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The Life And Writings Of Saint Patrick -Saint Patrick

When Patrick came to Rath Cule he blessed the Fir Cule—that is the men of Cule—a place which, we are told, was in Hy Segain. The modern parish of Siddan seems to retain the ancient name of the district, as the townland of Coole retains the sub-denomination; and doubtless the ancient rath might still be traced in the townland. He left them his blessing, and then proceeded to the place called Bile Tortain, the Old Tree of Tortan, which was in the kingdom called Hy Dortain in the Book of Rights, and, properly speaking, was a sub-kingdom, not of Meath, but of Oriel. It is said by Colgan to have been near Ardbraccan; but the Irish text only states that the church which Patrick founded there for Presbyter Justan ‘now belongs to Ardbraccan.’ It is probable that the church of Justan was somewhere in Lower Slane, for the mountains of Slieve Breagh formed the southern boundary of Hy Dortain. It was most likely near Julianstown.

Here, however, Tirechan notably differs from the Tripartite, for the former brings Patrick straight from Donaghmoyne to Tara, where he finished his ‘circle’ or missionary ‘round’ from Tara through the west and the north of Ireland. And it is from Tara he represents Patrick as ‘setting out’ to found a church for Presbyter Justan (Justano) at Bile Tortain, ‘which belongs to the family of Ardbraccan,’ and he founded another in eastern Tortan ‘in which the tribe of Tech Cirpain abides, but is always free’ (from servitude to the religious of Ardbraccan). Then, having founded there two churches, Patrick, according to Tirechan, directs his course to the territories of the men of Leinster—namely, to Druim Urchailli.

We know little of Patrick’s further progress through Bregia. He was there before; and now, doubtless, visited the old churches and founded new ones of which we know nothing but the names, as given in the Additions to Tirechan. The Tripartite merely states that he journeyed from Domnach Tortain into Leinster, and slept for one night at a place called Druim Urchailli, which Colgan places in the territory called from the King ‘Laeghaire’; but other authorities, with greater probability, identify it with Drummuragill in the north of Kildare, as Tirechan certainly does.

Here we find two significant paragraphs in the Lebar Brecc Homily regarding this journey. We are told that ‘he went afterwards to the men of Bregia and mightily preached the word of God to them, and baptised and blessed them.’ ‘And he visited the Ford of Hurdles (Dublin) and found great welcome there, and Patrick said there would be rank and primacy in that place, even as is still fulfilled.’

The last statement, on the face of it, is a suspicious-looking paragraph, and savours of a later interpolation; but the first seems to be quite true. The purpose of Patrick certainly was to go to Leinster, and, as usual, to go straight to the royal dun, which was at Naas; but he had to pass through parts of Bregia in a district where he certainly had founded churches, and no doubt he revisited many of them on this very journey.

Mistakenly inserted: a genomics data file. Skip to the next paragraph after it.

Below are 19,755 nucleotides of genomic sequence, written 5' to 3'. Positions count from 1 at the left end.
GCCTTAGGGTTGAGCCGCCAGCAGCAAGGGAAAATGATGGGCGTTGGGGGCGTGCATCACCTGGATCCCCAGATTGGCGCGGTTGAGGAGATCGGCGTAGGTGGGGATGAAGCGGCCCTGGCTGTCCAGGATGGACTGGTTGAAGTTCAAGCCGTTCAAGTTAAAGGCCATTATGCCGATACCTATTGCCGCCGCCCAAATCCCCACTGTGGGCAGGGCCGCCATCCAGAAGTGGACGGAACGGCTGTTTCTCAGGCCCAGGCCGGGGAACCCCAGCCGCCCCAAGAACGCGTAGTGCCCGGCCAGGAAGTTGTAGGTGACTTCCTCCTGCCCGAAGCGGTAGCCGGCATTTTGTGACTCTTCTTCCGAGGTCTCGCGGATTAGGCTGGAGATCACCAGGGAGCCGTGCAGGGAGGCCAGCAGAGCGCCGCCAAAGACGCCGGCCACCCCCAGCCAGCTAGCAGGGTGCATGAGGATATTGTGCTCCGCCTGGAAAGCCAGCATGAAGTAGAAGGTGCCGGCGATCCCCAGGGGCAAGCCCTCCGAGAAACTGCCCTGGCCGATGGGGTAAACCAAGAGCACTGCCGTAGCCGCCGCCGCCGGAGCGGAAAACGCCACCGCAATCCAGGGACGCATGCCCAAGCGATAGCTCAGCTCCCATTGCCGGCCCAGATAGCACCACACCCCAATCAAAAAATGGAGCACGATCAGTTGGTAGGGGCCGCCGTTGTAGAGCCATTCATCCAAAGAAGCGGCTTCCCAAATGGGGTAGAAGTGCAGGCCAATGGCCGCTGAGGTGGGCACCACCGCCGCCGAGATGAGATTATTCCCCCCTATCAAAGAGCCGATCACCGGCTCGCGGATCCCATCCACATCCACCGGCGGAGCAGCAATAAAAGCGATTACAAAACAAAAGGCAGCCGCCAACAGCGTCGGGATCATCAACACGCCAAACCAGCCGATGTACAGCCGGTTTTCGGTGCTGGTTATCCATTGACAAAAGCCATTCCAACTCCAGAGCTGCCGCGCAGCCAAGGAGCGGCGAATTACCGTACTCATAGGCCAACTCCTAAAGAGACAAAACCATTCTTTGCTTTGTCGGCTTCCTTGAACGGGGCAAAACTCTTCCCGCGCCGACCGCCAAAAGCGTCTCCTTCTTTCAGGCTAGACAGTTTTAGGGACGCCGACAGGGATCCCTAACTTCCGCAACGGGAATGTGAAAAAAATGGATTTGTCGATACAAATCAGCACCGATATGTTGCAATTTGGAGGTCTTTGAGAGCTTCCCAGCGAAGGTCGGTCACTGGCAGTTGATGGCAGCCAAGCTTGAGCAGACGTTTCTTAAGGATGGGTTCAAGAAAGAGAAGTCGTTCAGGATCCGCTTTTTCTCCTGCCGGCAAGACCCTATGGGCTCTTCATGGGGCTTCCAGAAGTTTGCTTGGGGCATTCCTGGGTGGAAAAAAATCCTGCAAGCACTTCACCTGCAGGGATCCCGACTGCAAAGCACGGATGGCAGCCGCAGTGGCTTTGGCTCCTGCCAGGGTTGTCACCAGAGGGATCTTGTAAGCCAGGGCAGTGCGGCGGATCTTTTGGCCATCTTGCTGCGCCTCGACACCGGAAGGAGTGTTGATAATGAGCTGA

Of these the most important was that of Dunshaughlin, over which he had placed his nephew, Sechnall or Secundinus, whose name it bears. It was in the direct route of the Saint through Bregia, southwards to Druim Urchailli, on his way to Naas. The Annals of Ulster state that Secundinus, Auxilius, and Iserninus, then bishops, were sent to Ireland to aid Patrick in A.D. 438 or 439. There is reason to think that they accompanied the Apostle on his missionary journey through the north-west and north of Ireland, and now returned with him to Meath. Secundinus was the oldest, for he is said to have died in 447 in the seventy-fifth year of his age; and was therefore as old as Patrick himself. It was only natural then that the Saint, setting out for Leinster and Munster, should have some one to look after the churches of Meath and Ulster during his absence. He made Secundinus Bishop of Dunshaughlin, and also appointed him as his coadjutor and representative through all the North during his absence. Hence it is that Sechnall is commonly described as comarb, or successor-designate of Patrick at Armagh; and that his tenure of that office is given as thirteen years—that is from the date of his appointment in 434 to his death in 447. It also fixes the date of Patrick’s setting out on his missionary journey through Leinster, which we may take to be either 444 or the early spring of 445. He had performed the circuit of Ulster in three years, and probably spent three more in Leinster; but he is said to have spent seven years in Connaught and seven in Munster.






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